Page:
Arigatou International participated in this year’s Day of General Discussion organized by the Committee on the Rights of the Child on the theme: “The rights of all children in the context of international migrations”. It was an opportunity for Arigatou International to reaffirm the importance of birth registration.
Every September, the Committee on the Rights of the Child organizes a Day of General Discussion around a section or article of the Convention of the Rights of the Child. The goal is to gather as many of the relevant actors as possible: Non Governmental Organizations, experts, but also youth and children, around a common topic. The aim is to provide governments with recommendations and advice on how to effectively implement the rights of the child.
The number of migrant children is ever increasing, but this phenomenon continues to be highly marginalized in public policy. Children are vulnerable and must be protected in migration processes. The debate centered on the policy gaps, but equally on attempts to formulate some propositions to ensure better respect for the rights of the child.
The participants formed two working groups, and made many recommendations, among which are:
• Privilege the best interest of the child;
• Avoid detention of migrant children, including detention based on family unity;
• Ensure that migrant children benefit from the same public services as children who have the nationality of the country (education, health care, housing…)
• Consider migrant children are children first, not migrants;
• Enhance participation of children;
• Adopt laws aimed to protect children in a general sense, not for specific groups of children;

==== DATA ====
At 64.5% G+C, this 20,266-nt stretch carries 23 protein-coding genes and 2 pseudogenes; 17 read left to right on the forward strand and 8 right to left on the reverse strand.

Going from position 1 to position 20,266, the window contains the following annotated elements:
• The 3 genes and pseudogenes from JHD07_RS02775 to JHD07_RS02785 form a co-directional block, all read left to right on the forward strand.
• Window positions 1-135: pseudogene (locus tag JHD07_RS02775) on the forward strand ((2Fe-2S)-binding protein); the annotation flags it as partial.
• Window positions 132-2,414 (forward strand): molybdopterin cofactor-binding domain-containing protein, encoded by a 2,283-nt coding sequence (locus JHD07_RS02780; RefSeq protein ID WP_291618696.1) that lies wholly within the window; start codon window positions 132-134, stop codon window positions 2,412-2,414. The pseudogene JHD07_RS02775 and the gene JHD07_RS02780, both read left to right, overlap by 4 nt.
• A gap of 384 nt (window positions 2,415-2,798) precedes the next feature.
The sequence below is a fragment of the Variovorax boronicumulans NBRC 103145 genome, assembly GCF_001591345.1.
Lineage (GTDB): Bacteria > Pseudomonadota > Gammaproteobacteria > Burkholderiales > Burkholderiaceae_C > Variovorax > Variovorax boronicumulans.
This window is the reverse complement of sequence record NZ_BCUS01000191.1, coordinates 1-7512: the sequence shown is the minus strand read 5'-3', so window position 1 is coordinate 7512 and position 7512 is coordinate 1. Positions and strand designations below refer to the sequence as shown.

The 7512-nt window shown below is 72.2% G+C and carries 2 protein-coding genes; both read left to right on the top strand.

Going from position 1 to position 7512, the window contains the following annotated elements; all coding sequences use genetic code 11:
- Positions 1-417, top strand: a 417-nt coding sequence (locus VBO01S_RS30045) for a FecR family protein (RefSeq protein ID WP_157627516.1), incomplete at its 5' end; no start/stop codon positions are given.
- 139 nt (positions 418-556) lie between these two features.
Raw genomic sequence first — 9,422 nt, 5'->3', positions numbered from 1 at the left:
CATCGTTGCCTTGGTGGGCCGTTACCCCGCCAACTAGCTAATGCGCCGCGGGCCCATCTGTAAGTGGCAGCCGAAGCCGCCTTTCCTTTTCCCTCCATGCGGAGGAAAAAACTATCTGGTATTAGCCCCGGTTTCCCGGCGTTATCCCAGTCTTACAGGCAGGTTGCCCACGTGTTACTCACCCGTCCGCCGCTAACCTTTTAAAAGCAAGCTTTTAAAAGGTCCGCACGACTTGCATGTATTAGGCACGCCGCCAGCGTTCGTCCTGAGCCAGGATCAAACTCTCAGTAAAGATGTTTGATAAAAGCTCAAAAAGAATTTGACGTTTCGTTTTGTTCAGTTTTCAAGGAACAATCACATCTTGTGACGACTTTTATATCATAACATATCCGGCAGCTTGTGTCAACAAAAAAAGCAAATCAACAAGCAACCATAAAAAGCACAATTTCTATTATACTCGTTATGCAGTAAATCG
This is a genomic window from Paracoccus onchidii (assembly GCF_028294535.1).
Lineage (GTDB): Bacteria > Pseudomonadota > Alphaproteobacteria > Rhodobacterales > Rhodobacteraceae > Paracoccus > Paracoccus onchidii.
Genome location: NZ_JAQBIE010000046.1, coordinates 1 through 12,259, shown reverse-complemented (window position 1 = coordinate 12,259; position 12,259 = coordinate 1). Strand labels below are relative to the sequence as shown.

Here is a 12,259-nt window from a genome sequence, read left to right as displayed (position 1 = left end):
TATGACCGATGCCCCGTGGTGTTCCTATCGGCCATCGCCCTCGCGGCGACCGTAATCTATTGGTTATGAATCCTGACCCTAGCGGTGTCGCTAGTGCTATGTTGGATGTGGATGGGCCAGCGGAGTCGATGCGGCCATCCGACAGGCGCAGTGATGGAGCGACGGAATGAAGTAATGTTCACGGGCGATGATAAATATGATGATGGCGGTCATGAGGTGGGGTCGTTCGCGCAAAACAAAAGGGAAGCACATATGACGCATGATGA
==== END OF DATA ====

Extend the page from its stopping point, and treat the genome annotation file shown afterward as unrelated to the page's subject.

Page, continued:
• Integrate fully the issue of child labor in the discussion on migrations;
• Use the CRC as the basic normative framework. Texts exist, we need to apply them;
• Collect additional data to avoid information gaps in the understanding of the children in migration;
• Take into account the seasonal migrations of the children;
• Take into consideration children who have been left in their country of origin by their migrant parents;
• Make non-accompanied children easily recognizable (i.e. uniform)
• Work in close collaboration with communities of origin, which have a very important role to play;
• Adopt preventive measures to avoid “forced” migrations;
• Keep together birth registration and statelessness since these elements are intrinsically linked;
• Advocate for the responsibility of the state to coordinate between the different authorities;
• Assure that, iIrrespective of their legal status, children benefit from an equal access to health care, education, housing…
• Provide information that is understandable for children (use of the language of origin, child-friendly documents …)
• Avoid detention of children without any exception. There is a need to find alternatives to detention;
• Assist children who have been left in the country of origin by the migrant parents.
The theme chosen for the next Day of General Discussion in September 2013 is the question of social networks.